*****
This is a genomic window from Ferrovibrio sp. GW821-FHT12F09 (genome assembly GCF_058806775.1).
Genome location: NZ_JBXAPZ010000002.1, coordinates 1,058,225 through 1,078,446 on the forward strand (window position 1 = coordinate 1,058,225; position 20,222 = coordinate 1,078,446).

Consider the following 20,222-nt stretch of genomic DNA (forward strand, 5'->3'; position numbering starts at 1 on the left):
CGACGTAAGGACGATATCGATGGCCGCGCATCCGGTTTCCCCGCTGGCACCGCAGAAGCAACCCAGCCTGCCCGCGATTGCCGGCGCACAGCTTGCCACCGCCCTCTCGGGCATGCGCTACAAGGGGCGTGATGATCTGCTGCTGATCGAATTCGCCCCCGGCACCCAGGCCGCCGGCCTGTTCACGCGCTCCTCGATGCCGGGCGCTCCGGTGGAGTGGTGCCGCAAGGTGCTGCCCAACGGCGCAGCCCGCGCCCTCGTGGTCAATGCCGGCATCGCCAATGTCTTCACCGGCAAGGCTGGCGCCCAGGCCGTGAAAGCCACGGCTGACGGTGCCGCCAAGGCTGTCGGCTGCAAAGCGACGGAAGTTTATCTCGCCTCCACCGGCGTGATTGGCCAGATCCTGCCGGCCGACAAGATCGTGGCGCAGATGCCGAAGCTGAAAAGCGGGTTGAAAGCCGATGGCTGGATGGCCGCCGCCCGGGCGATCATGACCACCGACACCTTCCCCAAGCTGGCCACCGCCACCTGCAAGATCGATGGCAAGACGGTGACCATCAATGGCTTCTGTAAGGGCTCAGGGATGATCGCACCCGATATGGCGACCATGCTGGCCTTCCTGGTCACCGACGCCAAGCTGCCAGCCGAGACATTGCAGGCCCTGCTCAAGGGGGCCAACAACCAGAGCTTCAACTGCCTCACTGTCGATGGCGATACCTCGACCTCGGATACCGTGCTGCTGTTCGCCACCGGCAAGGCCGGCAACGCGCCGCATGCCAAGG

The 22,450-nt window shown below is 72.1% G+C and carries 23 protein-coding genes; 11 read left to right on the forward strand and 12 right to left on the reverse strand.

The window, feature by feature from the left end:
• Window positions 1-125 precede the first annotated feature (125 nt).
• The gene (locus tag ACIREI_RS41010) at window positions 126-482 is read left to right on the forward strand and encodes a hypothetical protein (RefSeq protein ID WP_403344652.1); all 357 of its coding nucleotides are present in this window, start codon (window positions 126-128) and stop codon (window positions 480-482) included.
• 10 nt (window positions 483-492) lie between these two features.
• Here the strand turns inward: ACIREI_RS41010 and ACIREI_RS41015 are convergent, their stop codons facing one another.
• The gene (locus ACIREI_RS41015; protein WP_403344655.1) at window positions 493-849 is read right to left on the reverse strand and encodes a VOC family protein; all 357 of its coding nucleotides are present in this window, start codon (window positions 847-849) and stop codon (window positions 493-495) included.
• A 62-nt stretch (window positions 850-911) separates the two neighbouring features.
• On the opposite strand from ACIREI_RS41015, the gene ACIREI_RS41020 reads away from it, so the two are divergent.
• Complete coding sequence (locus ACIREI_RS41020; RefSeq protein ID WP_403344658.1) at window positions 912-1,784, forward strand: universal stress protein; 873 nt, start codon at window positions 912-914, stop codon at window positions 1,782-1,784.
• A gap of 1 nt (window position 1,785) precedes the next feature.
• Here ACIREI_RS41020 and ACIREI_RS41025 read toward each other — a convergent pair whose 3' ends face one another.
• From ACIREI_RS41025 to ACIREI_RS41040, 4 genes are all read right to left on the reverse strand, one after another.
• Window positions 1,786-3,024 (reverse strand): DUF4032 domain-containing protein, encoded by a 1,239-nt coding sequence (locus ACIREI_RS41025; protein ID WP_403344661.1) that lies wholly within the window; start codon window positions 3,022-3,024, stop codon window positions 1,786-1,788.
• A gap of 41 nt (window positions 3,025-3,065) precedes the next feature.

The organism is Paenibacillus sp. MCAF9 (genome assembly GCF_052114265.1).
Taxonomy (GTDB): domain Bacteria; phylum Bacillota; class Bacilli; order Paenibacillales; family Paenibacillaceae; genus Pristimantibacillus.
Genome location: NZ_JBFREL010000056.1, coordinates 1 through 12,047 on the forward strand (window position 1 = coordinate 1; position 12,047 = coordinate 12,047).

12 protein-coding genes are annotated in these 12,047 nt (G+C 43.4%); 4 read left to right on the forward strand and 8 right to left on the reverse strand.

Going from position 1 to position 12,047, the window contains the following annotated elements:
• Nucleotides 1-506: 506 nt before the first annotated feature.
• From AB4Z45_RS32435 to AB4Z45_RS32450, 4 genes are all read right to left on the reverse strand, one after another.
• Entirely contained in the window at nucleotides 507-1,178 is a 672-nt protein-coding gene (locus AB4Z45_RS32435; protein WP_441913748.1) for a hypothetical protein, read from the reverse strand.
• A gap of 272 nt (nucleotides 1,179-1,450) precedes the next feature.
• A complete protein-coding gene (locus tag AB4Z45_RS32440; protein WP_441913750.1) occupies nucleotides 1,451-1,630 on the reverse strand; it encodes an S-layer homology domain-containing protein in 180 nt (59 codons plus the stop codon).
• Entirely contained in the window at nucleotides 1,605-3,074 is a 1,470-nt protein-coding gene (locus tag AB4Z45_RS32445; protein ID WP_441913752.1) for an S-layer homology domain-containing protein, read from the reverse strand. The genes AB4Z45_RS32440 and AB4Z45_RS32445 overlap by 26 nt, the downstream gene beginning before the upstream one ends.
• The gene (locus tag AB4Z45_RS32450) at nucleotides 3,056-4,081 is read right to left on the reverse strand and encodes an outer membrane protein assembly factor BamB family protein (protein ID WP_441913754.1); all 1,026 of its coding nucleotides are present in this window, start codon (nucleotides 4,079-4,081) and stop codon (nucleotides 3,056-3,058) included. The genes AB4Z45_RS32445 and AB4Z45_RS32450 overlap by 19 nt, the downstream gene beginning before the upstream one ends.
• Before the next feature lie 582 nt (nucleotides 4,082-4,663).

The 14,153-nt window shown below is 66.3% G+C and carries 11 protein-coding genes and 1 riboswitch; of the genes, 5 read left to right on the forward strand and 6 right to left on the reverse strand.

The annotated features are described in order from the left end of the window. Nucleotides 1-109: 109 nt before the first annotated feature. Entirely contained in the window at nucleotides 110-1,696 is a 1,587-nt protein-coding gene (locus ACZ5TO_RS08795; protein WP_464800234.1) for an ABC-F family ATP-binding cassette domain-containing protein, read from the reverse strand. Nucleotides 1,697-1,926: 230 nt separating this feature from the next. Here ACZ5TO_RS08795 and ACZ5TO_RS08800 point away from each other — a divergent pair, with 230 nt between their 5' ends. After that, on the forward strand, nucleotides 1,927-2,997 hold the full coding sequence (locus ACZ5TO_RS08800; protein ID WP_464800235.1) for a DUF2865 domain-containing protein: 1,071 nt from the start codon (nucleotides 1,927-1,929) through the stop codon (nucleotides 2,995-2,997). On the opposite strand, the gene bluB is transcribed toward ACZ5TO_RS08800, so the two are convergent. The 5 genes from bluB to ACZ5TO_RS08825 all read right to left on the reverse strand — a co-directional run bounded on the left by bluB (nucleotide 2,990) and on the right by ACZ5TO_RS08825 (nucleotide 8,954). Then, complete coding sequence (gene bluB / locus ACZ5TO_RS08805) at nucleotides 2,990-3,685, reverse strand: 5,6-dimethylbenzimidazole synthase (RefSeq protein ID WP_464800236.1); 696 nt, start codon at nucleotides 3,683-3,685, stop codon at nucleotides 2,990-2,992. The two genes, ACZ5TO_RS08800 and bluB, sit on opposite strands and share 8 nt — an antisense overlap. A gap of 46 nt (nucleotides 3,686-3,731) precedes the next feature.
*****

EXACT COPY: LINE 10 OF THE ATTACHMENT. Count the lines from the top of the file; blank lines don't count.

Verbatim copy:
• Here the strand turns inward: ACIREI_RS41010 and ACIREI_RS41015 are convergent, their stop codons facing one another.